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If the moon draws the ocean towards it and causes high tides, why is there a low tide when I can see the moon overhead?
Answer 1:

To discuss tides, first we have to discuss what forces are acting on the oceans. If the moon was the only force pulling the oceans then we would expect high tides at exactly 12 midnight and 12 noon everyday (which is not the case). The gravity of the moon and sun draw the ocean towards their centers. The moon causes a bigger affect on ocean tides than the sun because although the sun is larger it's also much much further away. All of this means that high and low tides are determined mainly by a tug-of-war between the pull of gravities of the earth, the moon and the sun.The size of high and low tides are determined by how the pull of the moon and sun line up-- If the moon and sun are on the same side of the earth, they are both pulling the ocean in the same direction so you get a bigger tide (called a spring tide). If they are pulling in opposite directions then you get what's called a neap tide. So not all high tides are equal, and not all low tides are equal, depending on the position of the moon relative to the sun.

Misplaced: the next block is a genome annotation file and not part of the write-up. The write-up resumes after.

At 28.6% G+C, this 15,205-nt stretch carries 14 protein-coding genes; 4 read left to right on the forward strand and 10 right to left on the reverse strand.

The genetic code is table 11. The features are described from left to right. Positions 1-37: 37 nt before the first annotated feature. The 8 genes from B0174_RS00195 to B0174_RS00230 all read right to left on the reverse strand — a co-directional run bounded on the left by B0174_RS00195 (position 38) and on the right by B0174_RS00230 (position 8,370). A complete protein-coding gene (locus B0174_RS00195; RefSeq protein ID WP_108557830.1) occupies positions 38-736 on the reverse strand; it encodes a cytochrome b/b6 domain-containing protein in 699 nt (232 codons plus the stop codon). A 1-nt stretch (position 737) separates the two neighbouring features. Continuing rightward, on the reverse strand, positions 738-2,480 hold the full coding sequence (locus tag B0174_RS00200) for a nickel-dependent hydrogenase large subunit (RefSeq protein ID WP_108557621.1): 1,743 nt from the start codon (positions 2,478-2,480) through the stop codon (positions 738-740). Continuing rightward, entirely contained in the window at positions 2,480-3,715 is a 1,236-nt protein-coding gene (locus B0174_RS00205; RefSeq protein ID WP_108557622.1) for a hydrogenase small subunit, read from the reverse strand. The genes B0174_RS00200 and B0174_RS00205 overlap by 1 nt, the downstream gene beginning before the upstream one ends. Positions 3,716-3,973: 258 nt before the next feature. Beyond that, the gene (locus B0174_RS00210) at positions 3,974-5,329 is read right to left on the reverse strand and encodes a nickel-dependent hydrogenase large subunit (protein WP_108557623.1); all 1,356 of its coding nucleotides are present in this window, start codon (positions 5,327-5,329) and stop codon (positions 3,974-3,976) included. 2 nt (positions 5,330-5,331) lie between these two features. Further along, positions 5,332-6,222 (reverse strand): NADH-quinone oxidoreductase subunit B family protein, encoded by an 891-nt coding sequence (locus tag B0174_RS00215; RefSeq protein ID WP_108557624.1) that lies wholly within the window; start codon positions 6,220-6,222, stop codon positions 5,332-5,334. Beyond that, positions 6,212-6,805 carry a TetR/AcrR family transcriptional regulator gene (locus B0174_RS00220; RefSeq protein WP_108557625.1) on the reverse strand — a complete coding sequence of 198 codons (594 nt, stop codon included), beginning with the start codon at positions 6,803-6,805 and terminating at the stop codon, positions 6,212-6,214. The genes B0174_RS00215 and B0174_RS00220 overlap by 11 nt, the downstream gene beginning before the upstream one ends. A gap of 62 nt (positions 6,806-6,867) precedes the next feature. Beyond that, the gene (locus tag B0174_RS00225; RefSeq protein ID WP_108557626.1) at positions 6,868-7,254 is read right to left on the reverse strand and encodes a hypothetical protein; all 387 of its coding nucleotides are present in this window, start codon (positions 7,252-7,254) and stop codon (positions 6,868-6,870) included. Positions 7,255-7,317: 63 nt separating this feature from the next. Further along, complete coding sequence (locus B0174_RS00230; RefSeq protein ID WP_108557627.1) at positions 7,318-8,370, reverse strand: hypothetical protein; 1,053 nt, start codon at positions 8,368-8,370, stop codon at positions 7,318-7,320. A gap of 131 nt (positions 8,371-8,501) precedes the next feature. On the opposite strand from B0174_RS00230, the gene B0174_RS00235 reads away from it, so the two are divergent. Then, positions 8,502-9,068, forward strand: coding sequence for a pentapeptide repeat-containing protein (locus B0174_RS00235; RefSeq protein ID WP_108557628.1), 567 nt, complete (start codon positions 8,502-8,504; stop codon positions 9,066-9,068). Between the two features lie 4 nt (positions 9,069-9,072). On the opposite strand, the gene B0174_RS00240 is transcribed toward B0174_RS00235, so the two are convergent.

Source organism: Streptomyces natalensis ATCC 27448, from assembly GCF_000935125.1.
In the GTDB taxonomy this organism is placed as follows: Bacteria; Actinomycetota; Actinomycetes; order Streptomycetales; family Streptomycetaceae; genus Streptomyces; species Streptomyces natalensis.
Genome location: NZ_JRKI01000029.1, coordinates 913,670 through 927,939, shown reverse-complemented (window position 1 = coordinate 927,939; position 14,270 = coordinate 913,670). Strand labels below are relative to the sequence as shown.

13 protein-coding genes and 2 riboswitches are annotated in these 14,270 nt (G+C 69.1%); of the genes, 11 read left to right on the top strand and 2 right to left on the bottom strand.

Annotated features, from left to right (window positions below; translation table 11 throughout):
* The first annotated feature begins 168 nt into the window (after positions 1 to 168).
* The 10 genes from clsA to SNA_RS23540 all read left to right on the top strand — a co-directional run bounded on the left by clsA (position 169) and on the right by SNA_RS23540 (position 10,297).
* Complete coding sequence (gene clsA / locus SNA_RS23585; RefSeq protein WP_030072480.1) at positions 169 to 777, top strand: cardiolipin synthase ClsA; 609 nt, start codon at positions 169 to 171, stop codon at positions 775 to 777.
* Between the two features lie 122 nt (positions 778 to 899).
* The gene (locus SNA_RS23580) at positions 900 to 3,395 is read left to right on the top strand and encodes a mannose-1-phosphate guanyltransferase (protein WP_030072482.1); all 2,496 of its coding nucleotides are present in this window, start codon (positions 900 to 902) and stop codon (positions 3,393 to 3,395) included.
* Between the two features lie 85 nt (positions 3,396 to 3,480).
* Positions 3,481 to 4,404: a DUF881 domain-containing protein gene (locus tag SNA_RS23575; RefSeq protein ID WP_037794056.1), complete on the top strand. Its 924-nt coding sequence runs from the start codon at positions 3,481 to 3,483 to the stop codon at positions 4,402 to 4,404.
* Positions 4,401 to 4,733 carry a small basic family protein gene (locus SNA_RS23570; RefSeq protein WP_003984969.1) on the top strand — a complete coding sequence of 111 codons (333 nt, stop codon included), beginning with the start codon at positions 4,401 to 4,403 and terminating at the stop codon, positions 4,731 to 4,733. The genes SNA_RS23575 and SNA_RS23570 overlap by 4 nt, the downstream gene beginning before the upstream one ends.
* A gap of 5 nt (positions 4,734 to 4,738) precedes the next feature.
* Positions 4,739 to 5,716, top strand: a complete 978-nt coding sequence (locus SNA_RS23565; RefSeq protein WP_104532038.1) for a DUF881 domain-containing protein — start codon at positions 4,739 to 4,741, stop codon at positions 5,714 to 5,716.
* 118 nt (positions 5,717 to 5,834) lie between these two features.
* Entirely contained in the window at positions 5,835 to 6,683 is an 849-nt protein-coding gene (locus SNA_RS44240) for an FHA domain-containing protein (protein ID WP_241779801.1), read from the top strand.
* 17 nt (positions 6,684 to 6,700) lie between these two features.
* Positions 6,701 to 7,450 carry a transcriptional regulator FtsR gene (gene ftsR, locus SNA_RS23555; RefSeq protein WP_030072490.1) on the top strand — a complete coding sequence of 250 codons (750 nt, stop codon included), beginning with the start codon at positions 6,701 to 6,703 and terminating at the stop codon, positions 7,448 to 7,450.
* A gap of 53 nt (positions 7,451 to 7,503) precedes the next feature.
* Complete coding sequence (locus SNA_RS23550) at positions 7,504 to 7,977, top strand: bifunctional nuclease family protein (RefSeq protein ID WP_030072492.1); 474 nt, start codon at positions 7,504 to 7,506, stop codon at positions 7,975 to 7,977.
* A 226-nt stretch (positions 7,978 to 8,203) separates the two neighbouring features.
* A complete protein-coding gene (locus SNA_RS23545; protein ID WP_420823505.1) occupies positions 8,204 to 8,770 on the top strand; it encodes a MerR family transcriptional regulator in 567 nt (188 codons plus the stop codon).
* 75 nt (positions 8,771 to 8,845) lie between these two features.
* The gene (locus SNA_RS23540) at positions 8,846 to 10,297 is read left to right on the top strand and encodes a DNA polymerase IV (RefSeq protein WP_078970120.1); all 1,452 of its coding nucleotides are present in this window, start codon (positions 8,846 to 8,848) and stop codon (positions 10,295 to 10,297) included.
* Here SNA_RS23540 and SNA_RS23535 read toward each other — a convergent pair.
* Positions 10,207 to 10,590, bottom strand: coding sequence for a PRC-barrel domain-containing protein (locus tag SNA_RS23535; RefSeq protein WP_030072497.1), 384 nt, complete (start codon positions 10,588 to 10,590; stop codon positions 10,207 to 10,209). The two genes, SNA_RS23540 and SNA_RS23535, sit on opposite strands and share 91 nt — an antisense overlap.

Spring Tides, click here

You are correct by saying that when you see the moon, it is pulling the ocean in front of you outwards from the earth, but how low or high of a tide also depends on where the sun is. Also, the moon takes longer to rotate around the earth than 24 hours, in fact it takes 24 hours and 50 minutes, so the tide cycle (high vs. low) changes every day.

Here is a great animation that shows how the tides change within a day, but that the cycle takes more than 24 hours. Click here to watch



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